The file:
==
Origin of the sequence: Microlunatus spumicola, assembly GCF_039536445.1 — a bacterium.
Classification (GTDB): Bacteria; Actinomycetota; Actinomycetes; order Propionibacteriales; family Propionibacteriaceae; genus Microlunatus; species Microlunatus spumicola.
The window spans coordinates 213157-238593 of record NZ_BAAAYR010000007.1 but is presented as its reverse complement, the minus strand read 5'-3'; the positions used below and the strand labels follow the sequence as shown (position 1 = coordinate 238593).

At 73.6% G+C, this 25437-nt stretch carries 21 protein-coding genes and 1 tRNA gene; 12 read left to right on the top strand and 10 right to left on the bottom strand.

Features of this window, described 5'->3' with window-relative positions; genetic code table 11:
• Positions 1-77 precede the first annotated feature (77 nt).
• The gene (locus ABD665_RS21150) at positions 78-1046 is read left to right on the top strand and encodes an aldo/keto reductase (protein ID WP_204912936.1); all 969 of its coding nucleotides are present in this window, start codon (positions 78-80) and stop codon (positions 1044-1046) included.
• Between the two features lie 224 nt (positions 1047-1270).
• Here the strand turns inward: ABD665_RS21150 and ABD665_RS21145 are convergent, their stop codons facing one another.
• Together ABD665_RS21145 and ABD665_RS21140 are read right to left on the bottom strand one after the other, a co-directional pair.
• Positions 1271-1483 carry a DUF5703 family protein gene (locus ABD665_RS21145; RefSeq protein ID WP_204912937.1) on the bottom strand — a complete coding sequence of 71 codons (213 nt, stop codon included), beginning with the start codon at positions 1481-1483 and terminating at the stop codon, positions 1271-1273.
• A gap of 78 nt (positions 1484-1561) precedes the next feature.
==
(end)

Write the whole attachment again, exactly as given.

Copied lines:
Origin of the sequence: Microlunatus spumicola, assembly GCF_039536445.1 — a bacterium.
Classification (GTDB): Bacteria; Actinomycetota; Actinomycetes; order Propionibacteriales; family Propionibacteriaceae; genus Microlunatus; species Microlunatus spumicola.
The window spans coordinates 213157-238593 of record NZ_BAAAYR010000007.1 but is presented as its reverse complement, the minus strand read 5'-3'; the positions used below and the strand labels follow the sequence as shown (position 1 = coordinate 238593).

At 73.6% G+C, this 25437-nt stretch carries 21 protein-coding genes and 1 tRNA gene; 12 read left to right on the top strand and 10 right to left on the bottom strand.

Features of this window, described 5'->3' with window-relative positions; genetic code table 11:
• Positions 1-77 precede the first annotated feature (77 nt).
• The gene (locus ABD665_RS21150) at positions 78-1046 is read left to right on the top strand and encodes an aldo/keto reductase (protein ID WP_204912936.1); all 969 of its coding nucleotides are present in this window, start codon (positions 78-80) and stop codon (positions 1044-1046) included.
• Between the two features lie 224 nt (positions 1047-1270).
• Here the strand turns inward: ABD665_RS21150 and ABD665_RS21145 are convergent, their stop codons facing one another.
• Together ABD665_RS21145 and ABD665_RS21140 are read right to left on the bottom strand one after the other, a co-directional pair.
• Positions 1271-1483 carry a DUF5703 family protein gene (locus ABD665_RS21145; RefSeq protein ID WP_204912937.1) on the bottom strand — a complete coding sequence of 71 codons (213 nt, stop codon included), beginning with the start codon at positions 1481-1483 and terminating at the stop codon, positions 1271-1273.
• A gap of 78 nt (positions 1484-1561) precedes the next feature.